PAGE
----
The original study found that fertile partnered women preferred singles. The figures above show that, in the replication study, fertile unpartnered women got—by some turn of chance—to rate the best singles. This confound had the remarkable consequence of creating a spurious “fertility effect” for unpartnered women, in the same direction as the original fertility effect for partnered women. Therefore, it made it impossible to detect the original study’s interaction between fertility and relationship status.
It appears indisputable, at this point, that any analysis of the replication data that addresses the effects of fertility and relationship status on preference for singles while neglecting the confound of album assignment is bound to deliver noise as an answer. Therefore, I kept track of the effect of album in all analyses (including, as a robustness check, the reanalyses of the original data).
Potential Confounds: Self-Confidence With Men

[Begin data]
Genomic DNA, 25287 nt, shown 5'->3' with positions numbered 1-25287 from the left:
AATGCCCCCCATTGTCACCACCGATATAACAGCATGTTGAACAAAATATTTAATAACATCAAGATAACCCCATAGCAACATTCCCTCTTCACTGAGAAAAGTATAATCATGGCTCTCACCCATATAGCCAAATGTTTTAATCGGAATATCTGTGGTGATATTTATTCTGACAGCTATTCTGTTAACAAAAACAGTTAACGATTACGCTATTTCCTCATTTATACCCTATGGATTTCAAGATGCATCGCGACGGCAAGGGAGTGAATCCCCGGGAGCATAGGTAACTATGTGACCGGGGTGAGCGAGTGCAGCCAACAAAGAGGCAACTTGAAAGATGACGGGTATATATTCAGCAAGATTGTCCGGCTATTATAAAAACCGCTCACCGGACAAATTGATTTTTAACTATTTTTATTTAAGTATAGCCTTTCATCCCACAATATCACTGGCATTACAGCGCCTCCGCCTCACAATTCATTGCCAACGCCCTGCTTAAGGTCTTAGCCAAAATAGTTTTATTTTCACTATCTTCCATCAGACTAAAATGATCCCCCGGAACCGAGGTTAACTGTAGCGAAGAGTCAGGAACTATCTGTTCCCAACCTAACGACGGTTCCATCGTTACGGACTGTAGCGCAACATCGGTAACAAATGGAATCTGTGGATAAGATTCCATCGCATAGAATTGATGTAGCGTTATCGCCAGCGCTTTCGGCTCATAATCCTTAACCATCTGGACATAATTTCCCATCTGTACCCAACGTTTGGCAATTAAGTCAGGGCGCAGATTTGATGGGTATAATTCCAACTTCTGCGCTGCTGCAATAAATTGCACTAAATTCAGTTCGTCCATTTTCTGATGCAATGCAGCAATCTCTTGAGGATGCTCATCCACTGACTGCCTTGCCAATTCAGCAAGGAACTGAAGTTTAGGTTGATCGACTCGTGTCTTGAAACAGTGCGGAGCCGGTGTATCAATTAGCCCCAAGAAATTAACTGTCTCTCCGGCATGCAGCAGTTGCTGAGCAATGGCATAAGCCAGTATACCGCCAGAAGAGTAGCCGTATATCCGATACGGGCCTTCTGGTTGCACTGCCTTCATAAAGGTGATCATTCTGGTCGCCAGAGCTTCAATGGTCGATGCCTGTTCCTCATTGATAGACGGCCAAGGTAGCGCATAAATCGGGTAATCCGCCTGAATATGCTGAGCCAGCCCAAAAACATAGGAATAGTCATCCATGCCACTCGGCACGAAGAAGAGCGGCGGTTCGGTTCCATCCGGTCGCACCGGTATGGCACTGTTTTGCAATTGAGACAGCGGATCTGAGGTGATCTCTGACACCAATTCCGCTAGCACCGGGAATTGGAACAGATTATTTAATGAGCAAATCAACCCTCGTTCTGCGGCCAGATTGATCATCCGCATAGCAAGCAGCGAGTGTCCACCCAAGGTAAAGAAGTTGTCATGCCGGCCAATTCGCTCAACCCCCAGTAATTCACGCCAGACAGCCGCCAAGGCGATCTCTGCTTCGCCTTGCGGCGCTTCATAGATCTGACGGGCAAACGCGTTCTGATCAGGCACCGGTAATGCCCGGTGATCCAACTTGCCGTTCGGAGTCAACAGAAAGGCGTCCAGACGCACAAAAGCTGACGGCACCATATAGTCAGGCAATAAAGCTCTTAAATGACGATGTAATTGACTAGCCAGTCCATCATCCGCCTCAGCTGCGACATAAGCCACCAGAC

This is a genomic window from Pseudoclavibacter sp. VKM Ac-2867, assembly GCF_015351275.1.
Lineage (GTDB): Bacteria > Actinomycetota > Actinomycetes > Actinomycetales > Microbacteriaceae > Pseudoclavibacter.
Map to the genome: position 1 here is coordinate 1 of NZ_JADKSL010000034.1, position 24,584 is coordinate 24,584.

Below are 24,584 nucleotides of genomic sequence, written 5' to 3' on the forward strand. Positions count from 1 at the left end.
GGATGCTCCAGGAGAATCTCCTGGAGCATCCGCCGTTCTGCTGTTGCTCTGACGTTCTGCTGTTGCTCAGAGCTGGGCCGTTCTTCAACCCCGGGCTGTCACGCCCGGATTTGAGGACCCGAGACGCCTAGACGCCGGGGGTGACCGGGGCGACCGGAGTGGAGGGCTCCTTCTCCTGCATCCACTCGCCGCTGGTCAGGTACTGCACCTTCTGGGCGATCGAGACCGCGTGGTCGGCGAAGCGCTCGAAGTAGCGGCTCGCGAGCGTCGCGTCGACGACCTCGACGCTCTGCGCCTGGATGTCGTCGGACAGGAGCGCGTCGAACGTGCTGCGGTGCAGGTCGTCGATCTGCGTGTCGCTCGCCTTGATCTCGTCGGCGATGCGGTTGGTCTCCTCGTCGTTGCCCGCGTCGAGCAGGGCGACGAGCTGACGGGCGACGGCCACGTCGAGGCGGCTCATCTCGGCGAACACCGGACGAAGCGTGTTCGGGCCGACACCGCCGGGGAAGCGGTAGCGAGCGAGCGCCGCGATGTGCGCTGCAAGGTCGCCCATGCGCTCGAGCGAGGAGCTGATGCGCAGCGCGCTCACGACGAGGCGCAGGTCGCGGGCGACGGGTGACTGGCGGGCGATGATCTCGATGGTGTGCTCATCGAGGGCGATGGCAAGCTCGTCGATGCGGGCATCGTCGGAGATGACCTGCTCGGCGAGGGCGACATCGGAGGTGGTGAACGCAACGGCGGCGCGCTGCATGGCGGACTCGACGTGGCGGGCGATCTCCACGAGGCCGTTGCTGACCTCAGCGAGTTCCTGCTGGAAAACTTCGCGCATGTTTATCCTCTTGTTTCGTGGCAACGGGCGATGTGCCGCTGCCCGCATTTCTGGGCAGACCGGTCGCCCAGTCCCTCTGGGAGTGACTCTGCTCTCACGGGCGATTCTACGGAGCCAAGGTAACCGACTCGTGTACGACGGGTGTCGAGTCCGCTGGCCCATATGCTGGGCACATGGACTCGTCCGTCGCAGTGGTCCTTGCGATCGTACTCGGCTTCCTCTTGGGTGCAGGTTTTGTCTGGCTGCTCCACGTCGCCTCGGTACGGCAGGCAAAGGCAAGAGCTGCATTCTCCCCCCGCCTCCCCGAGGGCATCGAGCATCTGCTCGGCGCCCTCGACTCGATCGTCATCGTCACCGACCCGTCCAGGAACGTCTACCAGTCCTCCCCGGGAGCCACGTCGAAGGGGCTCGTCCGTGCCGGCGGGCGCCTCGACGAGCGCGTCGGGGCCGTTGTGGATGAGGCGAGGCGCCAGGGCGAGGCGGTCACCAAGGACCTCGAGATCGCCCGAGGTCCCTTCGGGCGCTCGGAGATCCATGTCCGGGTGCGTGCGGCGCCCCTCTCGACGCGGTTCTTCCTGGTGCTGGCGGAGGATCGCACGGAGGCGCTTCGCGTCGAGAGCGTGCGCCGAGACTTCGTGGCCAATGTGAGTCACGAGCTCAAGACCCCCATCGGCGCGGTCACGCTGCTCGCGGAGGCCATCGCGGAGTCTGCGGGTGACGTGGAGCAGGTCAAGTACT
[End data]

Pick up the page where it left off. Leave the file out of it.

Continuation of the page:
As mentioned earlier, the replication team did find (though it failed to report) a nearly significant interaction between women’s conception risk and man’s availability. Yet, unlike in the original study, these two factors did not participate in a triple interaction with women’s partnership status. Once one simply controls for the bias in album assignments, as we will see, the interaction with partnership status becomes p = 0.170 (Figure 2), raising the question of whether it may have reached significance if only the replication study had been less messy. However, let us assume that the lack of interaction in the replication is to be taken at face value. The first point that comes to mind is then whether partnership status might have affected the American and Italian samples’ women in different ways. In an exploratory rather than confirmatory spirit, I investigated this issue by using the participants’ responses to the questionnaire (see Data Availability). Partnered and unpartnered women saw two different versions of the questionnaire; any shared questions about the partner referred to the current partner in the former case and to a hypothetical partner in the latter. I considered the only question that had been presented identically, and with the same meaning, to both partnered and unpartnered women. This was: “In relationships with the opposite sex, how self-confident are you?” Responses were given on a 1–5 scale (1 = not at all, 2 = a little, 3 = moderately, 4 = a lot, 5 = very much).